Alas, thedevelopment of homegrown arms will have to catch up to that of the youngmashers for the Brewers to take the next step. Only 22, righthander YovaniGallardo, who had a 3.67 ERA after his June 14 call-up, is a keeper. However,after Gallardo, who will start the season on the DL (arthroscopic kneesurgery), and perennially injured Ben Sheets, the most proven starters are thehigh-contact duo of Jeff Suppan and Dave Bush, both of whom were hit hard inthe second half. Righty Carlos Villanueva, 24, and especially lefty MannyParra, 25, who throws a mid-90s fastball and a big curve, could bolster therotation. For now, though, they represent a small tweak to a roster thatunderwent several such improvements this winter, changes that won't be enoughto offset the more dramatic moves of the Cubs and the Reds.
PROJECTED ROSTER WITH 2007 STATISTICS
MANAGER NED YOSTSIXTH SEASON WITH MILWAUKEE
Eric Gagné (New acquisition)
David Riske (New acquisition)
New acquisition(R) Rookie B-T: Bats-throws
WHIP: Walks plus hits per inning pitched
PVR: Player Value Ranking (explanation on page 62)
a modest proposal...
Bill Hall's35-homer season in 2006 earned him a shiny four-year, $24 million contract, butit may also have blinded the Brewers to a flaw in Hall's game: The righthandedswinger doesn't hit righties very well. His career marks against them are.262/.310/.461, and he's never cracked a .321 OBP against them in any season.Making Hall (left) the every-day third baseman for an already unbalanced lineup(most days Milwaukee starts one lefthanded batter, Prince Fielder) continues toleave the Brewers vulnerable when facing righthanders, against whom they hit 36points lower than they did against lefties in '07. Lefty-swinging CraigCounsell, 37, isn't the answer in a platoon; G.M. Doug Melvin needs to lookoutside the organization for an option (Greg Dobbs and Hank Blalock come tomind) that gives his lineup more balance and puts more guys on base.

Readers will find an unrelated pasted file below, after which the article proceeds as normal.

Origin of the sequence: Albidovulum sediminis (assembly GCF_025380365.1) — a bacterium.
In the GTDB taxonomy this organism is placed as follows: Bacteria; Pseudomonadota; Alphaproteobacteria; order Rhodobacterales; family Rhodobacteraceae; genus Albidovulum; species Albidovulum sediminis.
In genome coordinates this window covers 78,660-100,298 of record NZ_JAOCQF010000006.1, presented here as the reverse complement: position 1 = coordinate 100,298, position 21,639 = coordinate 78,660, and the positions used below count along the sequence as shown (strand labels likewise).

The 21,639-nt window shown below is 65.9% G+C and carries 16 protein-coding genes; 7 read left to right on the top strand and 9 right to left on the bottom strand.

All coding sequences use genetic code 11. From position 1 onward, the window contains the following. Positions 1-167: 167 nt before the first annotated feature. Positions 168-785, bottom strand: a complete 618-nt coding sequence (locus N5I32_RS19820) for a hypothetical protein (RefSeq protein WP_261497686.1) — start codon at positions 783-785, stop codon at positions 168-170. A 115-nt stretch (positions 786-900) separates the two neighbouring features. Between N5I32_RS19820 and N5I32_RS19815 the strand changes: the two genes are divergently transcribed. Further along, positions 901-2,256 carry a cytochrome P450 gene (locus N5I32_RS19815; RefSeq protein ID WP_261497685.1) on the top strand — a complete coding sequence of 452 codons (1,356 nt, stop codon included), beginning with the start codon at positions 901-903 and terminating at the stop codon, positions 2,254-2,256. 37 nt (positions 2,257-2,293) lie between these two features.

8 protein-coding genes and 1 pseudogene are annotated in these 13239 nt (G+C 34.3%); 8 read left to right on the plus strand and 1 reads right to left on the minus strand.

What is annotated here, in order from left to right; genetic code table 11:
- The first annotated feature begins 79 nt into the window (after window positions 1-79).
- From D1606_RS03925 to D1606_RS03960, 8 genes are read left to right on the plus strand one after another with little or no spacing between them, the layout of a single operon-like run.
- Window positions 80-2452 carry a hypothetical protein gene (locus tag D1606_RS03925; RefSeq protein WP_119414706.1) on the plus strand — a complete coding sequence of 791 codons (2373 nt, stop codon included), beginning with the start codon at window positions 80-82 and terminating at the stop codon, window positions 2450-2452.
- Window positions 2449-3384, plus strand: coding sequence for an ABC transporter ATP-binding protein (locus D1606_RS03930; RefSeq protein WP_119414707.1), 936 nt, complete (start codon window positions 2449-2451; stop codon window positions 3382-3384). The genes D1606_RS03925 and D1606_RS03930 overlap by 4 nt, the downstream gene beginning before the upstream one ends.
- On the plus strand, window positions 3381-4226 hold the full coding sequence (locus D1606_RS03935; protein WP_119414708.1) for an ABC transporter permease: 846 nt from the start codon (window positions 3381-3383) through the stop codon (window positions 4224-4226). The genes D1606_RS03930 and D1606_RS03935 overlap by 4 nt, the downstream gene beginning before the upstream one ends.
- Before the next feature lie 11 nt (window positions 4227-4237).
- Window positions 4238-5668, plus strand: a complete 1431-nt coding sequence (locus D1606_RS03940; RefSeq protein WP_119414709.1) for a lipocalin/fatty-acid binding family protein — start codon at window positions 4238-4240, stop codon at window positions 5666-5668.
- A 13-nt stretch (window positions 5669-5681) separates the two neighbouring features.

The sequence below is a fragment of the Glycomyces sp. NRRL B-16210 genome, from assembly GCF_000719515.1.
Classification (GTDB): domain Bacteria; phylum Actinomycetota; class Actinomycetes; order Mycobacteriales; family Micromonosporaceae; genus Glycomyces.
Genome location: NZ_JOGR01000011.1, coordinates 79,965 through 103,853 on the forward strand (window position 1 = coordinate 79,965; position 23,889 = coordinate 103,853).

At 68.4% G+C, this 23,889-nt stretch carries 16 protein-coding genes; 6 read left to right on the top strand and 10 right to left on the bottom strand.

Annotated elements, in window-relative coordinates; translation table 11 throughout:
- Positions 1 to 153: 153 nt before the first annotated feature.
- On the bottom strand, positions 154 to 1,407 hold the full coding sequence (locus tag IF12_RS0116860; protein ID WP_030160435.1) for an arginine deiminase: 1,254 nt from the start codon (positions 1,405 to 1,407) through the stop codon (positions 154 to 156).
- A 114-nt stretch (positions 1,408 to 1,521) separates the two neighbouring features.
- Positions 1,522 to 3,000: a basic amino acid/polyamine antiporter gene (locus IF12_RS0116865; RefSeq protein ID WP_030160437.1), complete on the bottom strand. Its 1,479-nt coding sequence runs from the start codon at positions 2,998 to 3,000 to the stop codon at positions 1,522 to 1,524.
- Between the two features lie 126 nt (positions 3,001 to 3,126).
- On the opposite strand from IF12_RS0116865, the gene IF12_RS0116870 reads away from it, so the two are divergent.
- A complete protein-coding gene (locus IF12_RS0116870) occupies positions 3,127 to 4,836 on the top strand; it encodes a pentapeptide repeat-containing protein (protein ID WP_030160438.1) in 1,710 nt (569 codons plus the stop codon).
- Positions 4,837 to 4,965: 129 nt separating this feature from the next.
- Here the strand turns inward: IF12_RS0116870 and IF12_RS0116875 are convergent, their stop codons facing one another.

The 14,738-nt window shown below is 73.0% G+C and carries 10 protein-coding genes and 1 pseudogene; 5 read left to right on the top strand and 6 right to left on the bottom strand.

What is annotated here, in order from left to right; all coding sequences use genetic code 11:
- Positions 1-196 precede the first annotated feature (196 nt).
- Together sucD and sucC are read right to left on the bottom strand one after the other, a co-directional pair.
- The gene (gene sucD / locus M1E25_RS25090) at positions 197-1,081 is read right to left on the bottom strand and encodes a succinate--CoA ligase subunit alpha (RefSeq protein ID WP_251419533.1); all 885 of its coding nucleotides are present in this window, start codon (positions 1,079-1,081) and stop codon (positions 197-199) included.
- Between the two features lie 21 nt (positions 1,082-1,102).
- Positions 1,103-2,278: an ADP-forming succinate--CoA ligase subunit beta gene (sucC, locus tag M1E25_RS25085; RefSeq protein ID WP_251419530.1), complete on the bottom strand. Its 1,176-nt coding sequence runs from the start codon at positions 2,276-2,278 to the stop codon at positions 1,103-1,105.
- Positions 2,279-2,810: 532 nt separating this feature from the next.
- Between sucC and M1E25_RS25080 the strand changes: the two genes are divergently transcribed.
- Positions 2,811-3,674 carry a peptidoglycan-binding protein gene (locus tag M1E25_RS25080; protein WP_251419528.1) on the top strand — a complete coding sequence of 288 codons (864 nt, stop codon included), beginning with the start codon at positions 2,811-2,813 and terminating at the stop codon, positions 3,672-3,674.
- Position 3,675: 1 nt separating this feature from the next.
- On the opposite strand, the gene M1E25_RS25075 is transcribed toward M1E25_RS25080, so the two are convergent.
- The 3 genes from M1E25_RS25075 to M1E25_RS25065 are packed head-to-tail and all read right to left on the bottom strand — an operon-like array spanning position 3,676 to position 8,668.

ERA of Eric Gagnéafter his trade last July from the Rangers to the Red Sox, who mostly used himin the eighth inning. Go figure: When he entered the game in the eighth in asave situation, his ERA was 10.38; when he was summoned in the ninth with asave opportunity, his ERA was 1.96, which was below his career mark of 2.22 asa reliever. This season the Brewers will use their new closer almostexclusively in the ninth.
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MARCH 16, 1981
AT THE MilwaukeeBrewers' spring training camp in Sun City, Ariz., it is simply called TheTrade, capital T, capital T. Just as with references to, say, The Chief inWashington or The Man in St. Louis, no further explanation is indicated. TheTrade is what could bring the Brewers The Pennant, capital T, capital P,period. It has already brought Rollie Fingers, the relief pitcher who holds themajor league record for saves (244), from San Diego by way of St. Louis.
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FIELDERS' CHOICE Weeks and his fellow young thumpers must improve defensively to avoid being taken out of the playoff picture again.
TOM DIPACE (HALL)
RICHARD MACKSON (COVER)